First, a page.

Friday, November 21, 2008

Marlo. A conclusion about the "Third Girl"

Let's just say I am now convinced that there was an underage girl or girls that were seen and were pregnant during the raid of YFZ. The chronology of disclosures in press accounts and by CPS contain errors and those errors masked the true chronology and made it seem as if certain "possibilities" were eliminated. I stand by my previous remarks that this is still not evidence of a crime. It's just not. Any honest observer knows this.

I was asking questions about the "Third Girl" in June that was said to be on the verge of giving birth. It appears that this did happen, that there was such a girl. I shall refer to her as the "Third Girl", or "That Girl" or "Marlo" from now on out. ("That Girl" - "Marlo," get it?)

I of course cannot know what people said to various law enforcement officers that day at YFZ. That will wait until someone gets into court and puts the facts into evidence. If some child said "This is my mommy and he's my daddy" with one of the underage teens, that would be pretty damning for instance.

My remaining concerns are the much harder to prove "conspiracy" to enter YFZ in the first place. Much of the evidence points to at least an informal one. I've pointed out before that even if there is no firm basis legally for the second warrant, the facts are beginning to resemble a firm legal basis and there will be enough people who will line up and say "that's good enough" and ignore the real issues. I am instructed by the overwhelming wins of the principles involved in the last election. Where are we going to find people who will be willing to be fair and say that seeing a pregnant teen in a community of people "known" to practice underage marriage is not cause?

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6 comments:

ztgstmv said...

I think you yourself are convinced that the ranch was one household. It was not. The warrant was too broad. End of story. They didn't even know the identities of the families, whose belongings they were rummaging through for christ's sakes. At least ten of those families were monogamous, of age, and completely innocent. That one warrant covered those families? I think not. It will be thrown out.
These kind of righteous crusades might work in Iraq, but not right here in America; as long as people speak out against it.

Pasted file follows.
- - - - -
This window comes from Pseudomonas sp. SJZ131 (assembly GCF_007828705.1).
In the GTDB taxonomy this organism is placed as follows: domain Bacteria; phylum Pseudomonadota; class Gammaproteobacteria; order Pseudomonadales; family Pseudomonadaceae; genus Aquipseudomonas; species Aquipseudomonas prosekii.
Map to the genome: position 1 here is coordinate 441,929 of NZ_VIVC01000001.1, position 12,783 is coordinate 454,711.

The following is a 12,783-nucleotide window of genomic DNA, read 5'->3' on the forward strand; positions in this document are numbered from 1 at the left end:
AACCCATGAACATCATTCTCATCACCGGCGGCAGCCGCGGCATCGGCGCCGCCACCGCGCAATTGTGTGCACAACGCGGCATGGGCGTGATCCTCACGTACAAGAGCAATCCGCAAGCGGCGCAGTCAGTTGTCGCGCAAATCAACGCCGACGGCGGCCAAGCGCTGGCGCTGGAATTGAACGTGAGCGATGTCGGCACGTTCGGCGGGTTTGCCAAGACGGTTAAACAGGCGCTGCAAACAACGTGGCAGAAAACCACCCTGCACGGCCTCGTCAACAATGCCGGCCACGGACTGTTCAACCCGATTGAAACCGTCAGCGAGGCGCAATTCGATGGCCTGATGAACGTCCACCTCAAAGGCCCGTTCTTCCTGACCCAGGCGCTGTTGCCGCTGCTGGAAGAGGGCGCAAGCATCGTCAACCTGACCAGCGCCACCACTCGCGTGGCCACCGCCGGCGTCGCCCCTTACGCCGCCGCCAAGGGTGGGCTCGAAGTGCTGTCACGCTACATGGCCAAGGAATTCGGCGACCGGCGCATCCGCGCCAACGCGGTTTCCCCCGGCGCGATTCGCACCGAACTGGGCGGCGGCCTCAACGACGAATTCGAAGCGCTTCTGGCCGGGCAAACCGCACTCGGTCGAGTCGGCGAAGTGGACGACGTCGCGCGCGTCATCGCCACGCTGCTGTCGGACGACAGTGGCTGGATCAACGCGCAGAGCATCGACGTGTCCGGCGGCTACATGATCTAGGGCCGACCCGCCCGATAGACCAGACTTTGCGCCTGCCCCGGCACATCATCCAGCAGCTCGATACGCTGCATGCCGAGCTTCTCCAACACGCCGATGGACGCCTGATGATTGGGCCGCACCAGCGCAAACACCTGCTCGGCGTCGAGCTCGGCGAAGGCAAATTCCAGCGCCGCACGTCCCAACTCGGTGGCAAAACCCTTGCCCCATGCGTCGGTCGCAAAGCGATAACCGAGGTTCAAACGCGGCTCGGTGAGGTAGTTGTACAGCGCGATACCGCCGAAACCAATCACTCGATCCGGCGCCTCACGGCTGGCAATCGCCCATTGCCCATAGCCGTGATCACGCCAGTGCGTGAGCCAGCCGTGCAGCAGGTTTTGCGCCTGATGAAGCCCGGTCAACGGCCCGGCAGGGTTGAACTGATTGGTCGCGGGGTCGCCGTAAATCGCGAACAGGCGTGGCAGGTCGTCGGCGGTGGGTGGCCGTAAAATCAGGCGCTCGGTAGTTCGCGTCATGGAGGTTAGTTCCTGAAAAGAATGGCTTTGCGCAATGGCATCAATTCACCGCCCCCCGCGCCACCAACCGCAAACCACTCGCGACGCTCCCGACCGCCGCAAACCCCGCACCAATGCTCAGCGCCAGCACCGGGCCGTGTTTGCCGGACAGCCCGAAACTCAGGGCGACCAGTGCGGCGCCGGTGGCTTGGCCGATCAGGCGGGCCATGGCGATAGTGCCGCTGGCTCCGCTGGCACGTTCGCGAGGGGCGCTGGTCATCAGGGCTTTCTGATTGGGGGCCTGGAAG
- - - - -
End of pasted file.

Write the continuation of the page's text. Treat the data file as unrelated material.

The Pharisee said...

All of this I know. I'm just fairly convinced at this point that convictions are going to occur and appeals will have to be made before anyone ultimately notices that in a way that counts.

They're going to be tried by the people that reelected David Doran, Barbara Walther, Harvey Hildebran and those that publish the Eldorado Success.

"Marlo" does not represent a crime. But they turned the ranch inside out and upside down for something they could have seen on the presidential campaign trail this year, and that ticket got 48% of the vote.

kbp said...

1. "Where are we going to find people who will be willing to be fair and say that seeing a pregnant teen in a community of people "known" to practice underage marriage is not cause? "


2. ""Marlo" does not represent a crime."

Number 1 is "probable cause", though it in itself does not suffice to overcome all the other SW problems.

"Marlo" is evidence that creates suspicion of a crime.

I do not recall "Marlo" being identified in the 2nd SW (hard to tell really). McFadden did well at making general claims that could include "Marlo" in her 4/6 affidavit.

The Pharisee said...

I have every reason to believe that "Marlo" is real. This is the girl mentioned as giving birth on June 14th, and due in Walther's court Tuesday, the 25th. She is refusing. I know Marlo's real name, I'm not going to say it because of how I came across it.

Everything I now "know" says Marlo was seen that day at the ranch in a condition that Texas could discern as pregnant.

I agree with you that certain things don't follow from that sighting, not the least of which is that it represents evidence of a crime. Also based on what I have learned, it is truly very possible that Marlo was not impregnated in the state of Texas. This wouldn't be the dodge of the defense but very likely.